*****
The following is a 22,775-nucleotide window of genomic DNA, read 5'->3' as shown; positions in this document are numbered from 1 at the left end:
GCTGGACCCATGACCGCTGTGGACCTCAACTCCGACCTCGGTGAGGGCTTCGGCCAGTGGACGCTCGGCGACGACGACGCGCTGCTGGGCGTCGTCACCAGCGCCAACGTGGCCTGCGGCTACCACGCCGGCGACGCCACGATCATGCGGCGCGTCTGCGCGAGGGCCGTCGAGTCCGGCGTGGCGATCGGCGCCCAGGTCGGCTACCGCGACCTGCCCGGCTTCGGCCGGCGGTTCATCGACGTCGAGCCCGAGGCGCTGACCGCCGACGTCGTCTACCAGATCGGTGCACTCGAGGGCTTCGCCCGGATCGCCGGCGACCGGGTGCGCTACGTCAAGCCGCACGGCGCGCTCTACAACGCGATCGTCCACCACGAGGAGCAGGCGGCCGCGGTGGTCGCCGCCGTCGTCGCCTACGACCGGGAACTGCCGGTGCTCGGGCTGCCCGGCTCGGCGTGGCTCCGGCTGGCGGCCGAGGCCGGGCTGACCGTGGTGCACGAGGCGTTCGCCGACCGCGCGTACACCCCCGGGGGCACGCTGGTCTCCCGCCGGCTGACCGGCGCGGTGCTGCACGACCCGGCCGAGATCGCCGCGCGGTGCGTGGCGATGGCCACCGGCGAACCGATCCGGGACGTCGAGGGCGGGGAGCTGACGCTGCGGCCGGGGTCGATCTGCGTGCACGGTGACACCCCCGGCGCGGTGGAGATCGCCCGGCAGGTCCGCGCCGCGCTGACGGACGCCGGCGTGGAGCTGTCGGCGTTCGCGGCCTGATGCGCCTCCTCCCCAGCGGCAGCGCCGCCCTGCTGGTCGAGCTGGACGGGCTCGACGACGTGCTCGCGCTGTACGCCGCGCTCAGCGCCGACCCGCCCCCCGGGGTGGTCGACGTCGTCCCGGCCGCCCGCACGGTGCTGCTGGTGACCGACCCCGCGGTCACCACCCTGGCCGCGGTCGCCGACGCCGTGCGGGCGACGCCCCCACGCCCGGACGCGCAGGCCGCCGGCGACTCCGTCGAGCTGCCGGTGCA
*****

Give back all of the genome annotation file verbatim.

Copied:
The following is a 22,775-nucleotide window of genomic DNA, read 5'->3' as shown; positions in this document are numbered from 1 at the left end:
GCTGGACCCATGACCGCTGTGGACCTCAACTCCGACCTCGGTGAGGGCTTCGGCCAGTGGACGCTCGGCGACGACGACGCGCTGCTGGGCGTCGTCACCAGCGCCAACGTGGCCTGCGGCTACCACGCCGGCGACGCCACGATCATGCGGCGCGTCTGCGCGAGGGCCGTCGAGTCCGGCGTGGCGATCGGCGCCCAGGTCGGCTACCGCGACCTGCCCGGCTTCGGCCGGCGGTTCATCGACGTCGAGCCCGAGGCGCTGACCGCCGACGTCGTCTACCAGATCGGTGCACTCGAGGGCTTCGCCCGGATCGCCGGCGACCGGGTGCGCTACGTCAAGCCGCACGGCGCGCTCTACAACGCGATCGTCCACCACGAGGAGCAGGCGGCCGCGGTGGTCGCCGCCGTCGTCGCCTACGACCGGGAACTGCCGGTGCTCGGGCTGCCCGGCTCGGCGTGGCTCCGGCTGGCGGCCGAGGCCGGGCTGACCGTGGTGCACGAGGCGTTCGCCGACCGCGCGTACACCCCCGGGGGCACGCTGGTCTCCCGCCGGCTGACCGGCGCGGTGCTGCACGACCCGGCCGAGATCGCCGCGCGGTGCGTGGCGATGGCCACCGGCGAACCGATCCGGGACGTCGAGGGCGGGGAGCTGACGCTGCGGCCGGGGTCGATCTGCGTGCACGGTGACACCCCCGGCGCGGTGGAGATCGCCCGGCAGGTCCGCGCCGCGCTGACGGACGCCGGCGTGGAGCTGTCGGCGTTCGCGGCCTGATGCGCCTCCTCCCCAGCGGCAGCGCCGCCCTGCTGGTCGAGCTGGACGGGCTCGACGACGTGCTCGCGCTGTACGCCGCGCTCAGCGCCGACCCGCCCCCCGGGGTGGTCGACGTCGTCCCGGCCGCCCGCACGGTGCTGCTGGTGACCGACCCCGCGGTCACCACCCTGGCCGCGGTCGCCGACGCCGTGCGGGCGACGCCCCCACGCCCGGACGCGCAGGCCGCCGGCGACTCCGTCGAGCTGCCGGTGCA